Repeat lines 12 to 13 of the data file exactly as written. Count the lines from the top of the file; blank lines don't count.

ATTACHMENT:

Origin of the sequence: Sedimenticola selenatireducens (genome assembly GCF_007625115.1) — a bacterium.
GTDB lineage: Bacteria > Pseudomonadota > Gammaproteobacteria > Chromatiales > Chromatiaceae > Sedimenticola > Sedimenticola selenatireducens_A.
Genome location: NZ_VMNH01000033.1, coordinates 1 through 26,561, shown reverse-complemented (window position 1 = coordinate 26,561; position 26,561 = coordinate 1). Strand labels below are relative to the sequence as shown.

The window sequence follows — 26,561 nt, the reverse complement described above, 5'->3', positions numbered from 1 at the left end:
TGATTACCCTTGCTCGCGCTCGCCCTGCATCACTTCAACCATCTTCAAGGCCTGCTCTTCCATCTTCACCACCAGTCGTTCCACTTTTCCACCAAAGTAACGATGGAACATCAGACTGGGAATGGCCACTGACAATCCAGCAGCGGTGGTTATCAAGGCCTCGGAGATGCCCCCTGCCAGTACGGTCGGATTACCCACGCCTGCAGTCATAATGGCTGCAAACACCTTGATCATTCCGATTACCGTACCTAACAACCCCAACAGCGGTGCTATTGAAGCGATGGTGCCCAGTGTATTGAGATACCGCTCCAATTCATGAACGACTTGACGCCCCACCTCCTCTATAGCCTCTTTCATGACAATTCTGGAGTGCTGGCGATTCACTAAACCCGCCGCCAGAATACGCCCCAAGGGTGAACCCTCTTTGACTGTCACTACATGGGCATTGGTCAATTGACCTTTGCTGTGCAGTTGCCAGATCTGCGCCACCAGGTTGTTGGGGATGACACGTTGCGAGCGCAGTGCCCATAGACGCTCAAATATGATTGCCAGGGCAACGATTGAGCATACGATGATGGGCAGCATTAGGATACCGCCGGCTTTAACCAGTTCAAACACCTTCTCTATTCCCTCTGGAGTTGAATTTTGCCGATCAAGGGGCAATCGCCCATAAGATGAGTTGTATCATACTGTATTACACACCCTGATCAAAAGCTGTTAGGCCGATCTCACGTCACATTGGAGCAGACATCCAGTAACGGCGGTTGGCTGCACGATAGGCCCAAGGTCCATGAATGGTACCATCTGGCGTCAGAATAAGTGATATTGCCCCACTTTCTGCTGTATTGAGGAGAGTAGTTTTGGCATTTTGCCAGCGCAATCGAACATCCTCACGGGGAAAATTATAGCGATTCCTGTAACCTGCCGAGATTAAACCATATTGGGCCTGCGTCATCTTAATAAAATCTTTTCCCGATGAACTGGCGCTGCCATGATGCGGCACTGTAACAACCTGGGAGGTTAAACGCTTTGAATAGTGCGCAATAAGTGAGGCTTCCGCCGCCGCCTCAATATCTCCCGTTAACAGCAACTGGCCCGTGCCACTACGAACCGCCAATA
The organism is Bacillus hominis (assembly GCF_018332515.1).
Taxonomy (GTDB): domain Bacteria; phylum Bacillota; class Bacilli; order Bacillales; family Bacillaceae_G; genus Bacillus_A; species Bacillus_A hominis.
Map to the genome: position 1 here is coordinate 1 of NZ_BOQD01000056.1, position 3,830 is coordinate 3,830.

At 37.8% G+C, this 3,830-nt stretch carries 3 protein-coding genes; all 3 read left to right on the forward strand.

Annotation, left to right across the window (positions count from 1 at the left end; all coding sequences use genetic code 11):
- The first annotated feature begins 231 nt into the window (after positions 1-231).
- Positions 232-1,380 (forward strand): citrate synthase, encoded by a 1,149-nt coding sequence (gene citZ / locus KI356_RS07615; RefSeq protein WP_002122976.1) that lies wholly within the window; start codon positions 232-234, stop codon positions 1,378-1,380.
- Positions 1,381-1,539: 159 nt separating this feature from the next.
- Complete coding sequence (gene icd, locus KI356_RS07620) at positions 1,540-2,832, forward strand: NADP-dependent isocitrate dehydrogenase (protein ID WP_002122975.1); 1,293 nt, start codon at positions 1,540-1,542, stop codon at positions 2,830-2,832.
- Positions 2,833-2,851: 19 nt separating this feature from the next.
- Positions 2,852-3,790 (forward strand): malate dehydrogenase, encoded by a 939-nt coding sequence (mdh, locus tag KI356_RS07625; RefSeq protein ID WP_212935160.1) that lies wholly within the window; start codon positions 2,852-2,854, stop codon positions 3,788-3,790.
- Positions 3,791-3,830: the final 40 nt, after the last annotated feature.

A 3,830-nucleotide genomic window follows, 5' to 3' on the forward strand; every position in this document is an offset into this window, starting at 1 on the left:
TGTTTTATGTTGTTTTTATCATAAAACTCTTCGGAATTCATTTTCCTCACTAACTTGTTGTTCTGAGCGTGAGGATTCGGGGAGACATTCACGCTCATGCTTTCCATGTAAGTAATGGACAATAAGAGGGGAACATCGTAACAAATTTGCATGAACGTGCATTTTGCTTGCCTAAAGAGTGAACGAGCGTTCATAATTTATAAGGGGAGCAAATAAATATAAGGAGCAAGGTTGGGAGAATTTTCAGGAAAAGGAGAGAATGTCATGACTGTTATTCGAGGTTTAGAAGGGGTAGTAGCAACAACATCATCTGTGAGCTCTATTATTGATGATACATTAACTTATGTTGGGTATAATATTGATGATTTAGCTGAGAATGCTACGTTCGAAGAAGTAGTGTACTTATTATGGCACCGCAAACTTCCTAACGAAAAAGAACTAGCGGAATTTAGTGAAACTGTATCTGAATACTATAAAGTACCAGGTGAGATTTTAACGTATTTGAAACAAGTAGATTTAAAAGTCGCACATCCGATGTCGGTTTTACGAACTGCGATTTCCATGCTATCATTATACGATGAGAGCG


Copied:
- Positions 232-1,380 (forward strand): citrate synthase, encoded by a 1,149-nt coding sequence (gene citZ / locus KI356_RS07615; RefSeq protein WP_002122976.1) that lies wholly within the window; start codon positions 232-234, stop codon positions 1,378-1,380.
- Positions 1,381-1,539: 159 nt separating this feature from the next.